Flash provides higher levels of performance than hard drives. A cost/performance balance can be struck by using varying amounts of flash and hard disk drives in combination, depending on the performance needs of the data. Flash and DRAM can be used as a cache to store active data, while retaining inactive data on HDD.

Depending on the hit ratio – accuracy of storing active data in cache – then I/O performance will be generally predictable, but read requests for data not in the cache will take a performance hit if it must be read from hard drive. One solution is to use a mix of cheap and expensive flash to get the right ratio of price/performance.

Another consideration with storage in the server is the need to provide protection against device failure. If a drive fails, the server may need to be shut down for replacement, unless the device is hot swappable. If the server fails, data on the internal devices will be inaccessible, so replication of data is required. This adds extra latency to I/O, based on the speed of the network that connects a group of servers together.

Storage array performance considerations

Shared storage arrays offer the benefits of higher availability and accessibility for data, but come with a latency penalty due to the need to traverse a storage network that could be Ethernet or Fibre Channel.

But new products are coming to market that offer solutions based on connectivity options such as RDMA, RoCE and NVMe. These newer technologies aren’t as scaleable as traditional storage networks, but offer significant latency reductions.

Storage arrays can benefit from a range of media aimed at improving performance.

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DRAM caching offers read and write improvements, while hybrid systems mix flash and spinning disk drives to get the best price/performance mix.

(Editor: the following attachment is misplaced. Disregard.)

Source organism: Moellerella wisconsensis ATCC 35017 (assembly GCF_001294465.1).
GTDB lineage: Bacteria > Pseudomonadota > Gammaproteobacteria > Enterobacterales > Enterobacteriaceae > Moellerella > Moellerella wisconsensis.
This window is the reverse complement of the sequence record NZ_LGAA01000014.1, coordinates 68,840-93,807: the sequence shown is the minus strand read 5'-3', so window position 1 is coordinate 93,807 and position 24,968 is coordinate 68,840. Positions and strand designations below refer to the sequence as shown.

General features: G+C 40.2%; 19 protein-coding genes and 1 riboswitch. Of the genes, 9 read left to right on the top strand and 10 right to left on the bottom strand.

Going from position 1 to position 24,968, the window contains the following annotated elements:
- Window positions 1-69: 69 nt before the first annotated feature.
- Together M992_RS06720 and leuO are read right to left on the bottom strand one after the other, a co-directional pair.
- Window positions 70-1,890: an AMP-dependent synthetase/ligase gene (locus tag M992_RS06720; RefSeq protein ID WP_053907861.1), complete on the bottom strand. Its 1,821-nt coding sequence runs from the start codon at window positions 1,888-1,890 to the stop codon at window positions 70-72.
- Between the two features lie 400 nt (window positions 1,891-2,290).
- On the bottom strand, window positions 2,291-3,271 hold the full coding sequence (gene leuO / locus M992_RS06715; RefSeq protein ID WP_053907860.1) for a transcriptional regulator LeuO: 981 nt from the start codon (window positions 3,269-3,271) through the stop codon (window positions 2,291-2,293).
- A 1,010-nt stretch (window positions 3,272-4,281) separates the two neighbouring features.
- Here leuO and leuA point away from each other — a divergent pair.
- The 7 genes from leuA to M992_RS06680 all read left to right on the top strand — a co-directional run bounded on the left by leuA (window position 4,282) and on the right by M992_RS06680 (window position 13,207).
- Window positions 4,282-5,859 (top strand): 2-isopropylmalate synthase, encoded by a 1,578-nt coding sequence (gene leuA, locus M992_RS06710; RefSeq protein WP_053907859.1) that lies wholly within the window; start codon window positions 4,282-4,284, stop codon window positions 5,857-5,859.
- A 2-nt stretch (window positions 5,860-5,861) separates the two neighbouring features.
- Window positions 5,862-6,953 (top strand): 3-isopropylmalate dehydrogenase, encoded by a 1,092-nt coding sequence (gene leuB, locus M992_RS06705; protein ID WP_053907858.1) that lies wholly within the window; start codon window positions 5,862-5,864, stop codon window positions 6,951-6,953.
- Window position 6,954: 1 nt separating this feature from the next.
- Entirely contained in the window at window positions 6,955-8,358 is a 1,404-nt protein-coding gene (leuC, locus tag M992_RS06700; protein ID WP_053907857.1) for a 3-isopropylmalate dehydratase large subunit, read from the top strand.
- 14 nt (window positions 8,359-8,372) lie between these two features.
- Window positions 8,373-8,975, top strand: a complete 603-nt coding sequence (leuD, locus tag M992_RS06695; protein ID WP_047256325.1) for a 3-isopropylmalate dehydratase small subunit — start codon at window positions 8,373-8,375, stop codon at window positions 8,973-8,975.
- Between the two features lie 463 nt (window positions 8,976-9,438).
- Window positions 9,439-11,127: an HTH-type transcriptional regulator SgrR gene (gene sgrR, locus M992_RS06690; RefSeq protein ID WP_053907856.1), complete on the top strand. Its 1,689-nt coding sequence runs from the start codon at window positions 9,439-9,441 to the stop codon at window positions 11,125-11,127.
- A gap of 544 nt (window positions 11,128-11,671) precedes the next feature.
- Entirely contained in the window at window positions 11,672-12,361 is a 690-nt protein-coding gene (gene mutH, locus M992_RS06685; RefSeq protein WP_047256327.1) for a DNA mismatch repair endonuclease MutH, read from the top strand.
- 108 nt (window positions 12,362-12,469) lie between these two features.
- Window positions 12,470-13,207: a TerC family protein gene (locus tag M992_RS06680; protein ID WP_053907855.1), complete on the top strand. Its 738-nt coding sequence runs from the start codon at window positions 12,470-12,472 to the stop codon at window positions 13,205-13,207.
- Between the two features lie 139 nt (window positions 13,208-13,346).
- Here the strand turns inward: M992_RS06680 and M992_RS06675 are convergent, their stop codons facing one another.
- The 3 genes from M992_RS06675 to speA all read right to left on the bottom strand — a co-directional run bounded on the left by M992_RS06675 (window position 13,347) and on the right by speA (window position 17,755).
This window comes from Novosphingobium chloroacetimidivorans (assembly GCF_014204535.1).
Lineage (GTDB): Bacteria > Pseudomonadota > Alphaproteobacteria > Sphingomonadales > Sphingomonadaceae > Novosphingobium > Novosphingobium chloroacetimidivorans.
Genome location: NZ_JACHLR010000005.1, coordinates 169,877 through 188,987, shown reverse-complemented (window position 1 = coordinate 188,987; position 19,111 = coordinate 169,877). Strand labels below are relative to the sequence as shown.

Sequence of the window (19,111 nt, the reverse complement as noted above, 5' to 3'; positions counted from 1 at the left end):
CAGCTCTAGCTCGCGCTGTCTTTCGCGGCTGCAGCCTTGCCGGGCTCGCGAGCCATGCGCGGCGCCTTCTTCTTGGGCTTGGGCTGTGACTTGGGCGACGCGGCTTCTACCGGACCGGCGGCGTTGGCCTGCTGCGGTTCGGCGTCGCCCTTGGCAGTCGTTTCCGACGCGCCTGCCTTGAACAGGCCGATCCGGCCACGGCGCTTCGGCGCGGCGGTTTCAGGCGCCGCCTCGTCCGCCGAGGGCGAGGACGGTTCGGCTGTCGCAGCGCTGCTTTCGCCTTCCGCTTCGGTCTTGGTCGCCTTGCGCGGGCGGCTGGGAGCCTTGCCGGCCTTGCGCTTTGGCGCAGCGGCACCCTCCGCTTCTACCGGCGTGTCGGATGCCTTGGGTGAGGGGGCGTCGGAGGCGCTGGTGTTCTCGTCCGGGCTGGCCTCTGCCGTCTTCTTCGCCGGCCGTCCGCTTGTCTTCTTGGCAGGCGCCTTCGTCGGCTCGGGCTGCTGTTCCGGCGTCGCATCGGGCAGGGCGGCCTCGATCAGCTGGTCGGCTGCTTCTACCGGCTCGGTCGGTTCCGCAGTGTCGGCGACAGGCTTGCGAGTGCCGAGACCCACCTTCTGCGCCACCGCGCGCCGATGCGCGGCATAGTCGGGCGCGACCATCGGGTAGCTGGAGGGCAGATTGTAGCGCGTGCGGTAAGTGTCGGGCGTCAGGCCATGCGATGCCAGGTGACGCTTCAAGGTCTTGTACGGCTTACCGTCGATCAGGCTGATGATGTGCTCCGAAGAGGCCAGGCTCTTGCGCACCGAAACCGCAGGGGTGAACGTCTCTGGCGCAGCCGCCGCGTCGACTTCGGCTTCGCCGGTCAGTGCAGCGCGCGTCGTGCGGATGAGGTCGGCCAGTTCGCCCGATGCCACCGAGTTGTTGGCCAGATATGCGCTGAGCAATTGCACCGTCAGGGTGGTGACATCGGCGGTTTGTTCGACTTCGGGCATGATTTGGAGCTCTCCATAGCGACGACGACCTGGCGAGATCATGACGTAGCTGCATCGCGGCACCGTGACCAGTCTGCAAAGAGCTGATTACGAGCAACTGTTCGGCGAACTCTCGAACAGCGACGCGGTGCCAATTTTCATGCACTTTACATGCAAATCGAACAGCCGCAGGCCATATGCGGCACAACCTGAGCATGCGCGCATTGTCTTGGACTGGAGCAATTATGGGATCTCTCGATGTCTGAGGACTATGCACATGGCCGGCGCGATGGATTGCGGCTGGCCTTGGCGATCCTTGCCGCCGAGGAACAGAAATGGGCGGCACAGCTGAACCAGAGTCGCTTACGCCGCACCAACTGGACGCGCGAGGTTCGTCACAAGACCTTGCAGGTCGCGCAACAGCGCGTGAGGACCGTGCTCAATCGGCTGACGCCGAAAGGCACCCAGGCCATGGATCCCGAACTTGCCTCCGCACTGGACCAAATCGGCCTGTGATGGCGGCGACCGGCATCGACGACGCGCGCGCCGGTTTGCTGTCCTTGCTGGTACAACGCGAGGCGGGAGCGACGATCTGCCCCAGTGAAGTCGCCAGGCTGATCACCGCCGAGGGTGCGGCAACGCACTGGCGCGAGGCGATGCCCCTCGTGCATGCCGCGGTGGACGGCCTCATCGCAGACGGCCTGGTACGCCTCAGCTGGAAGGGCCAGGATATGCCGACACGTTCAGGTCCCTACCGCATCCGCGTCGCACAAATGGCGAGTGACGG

Meanwhile, all-flash systems offer guaranteed I/O performance and latency for all data, compared to the risks of “cache miss” issues already discussed above.

The use of flash has resulted in a range of techniques beyond simple caching that aim to improve throughput and latency issues. In general, though, the more flash and DRAM used relative to spinning disk, the better the performance will be.

Storage network performance

Where external storage arrays are used, the storage network can be tuned to improve performance.

The latest host bus adapters (HBAs) offer very high bandwidth (32Gbps Fibre Channel, 40Gbps and 100Gbps Ethernet) with network switches delivering very low latency. In general, the faster devices provide better performance, although the cost of continually upgrading switches may be prohibitive. Throughput to storage arrays can be improved by adding more front-end connectivity (extra HBAs) and spreading the work across more connections.

There are other techniques that can be used to improve performance:

  • Load balancing: This balances the use of resources across as many devices as possible. This means spreading data across multiple disks (flash or HDD) and using all available connectivity. Wide striping can be done in the server or storage array.
  • Workload placement: Place more active workloads on faster devices. Flash is expensive, so use it sparingly and in the right place. NVDIMMs offer the potential to vastly improve performance for some workloads, if server availability issues can be overcome.
  • Caching: We’ve already discussed caching in the array or server, but caching can also be done across both devices. DRAM and flash can be used in the server to cache I/O from external storage, either for I/O reads (no resiliency required) or writes (with resiliency required to protect against data loss).
  • Storage network tuning: In more complex networks, bottlenecks can occur on shared storage ports and inter-switch links. This means looking at settings such as queue depth and buffer credits (Fibre Channel) and the topology of the network itself.

In all of these discussions, one thing becomes clear: to improve performance we need to measure it. Without suitable measuring tools, there is no way to quantify performance issues and whether problems have been solved.

All storage suppliers offer tools that show the performance of their products. There are also end-to-end performance tools available that show the impact of storage performance on overall application performance. These can show real-time and historical values – both essential in the continued quest to improve the performance of our storage systems.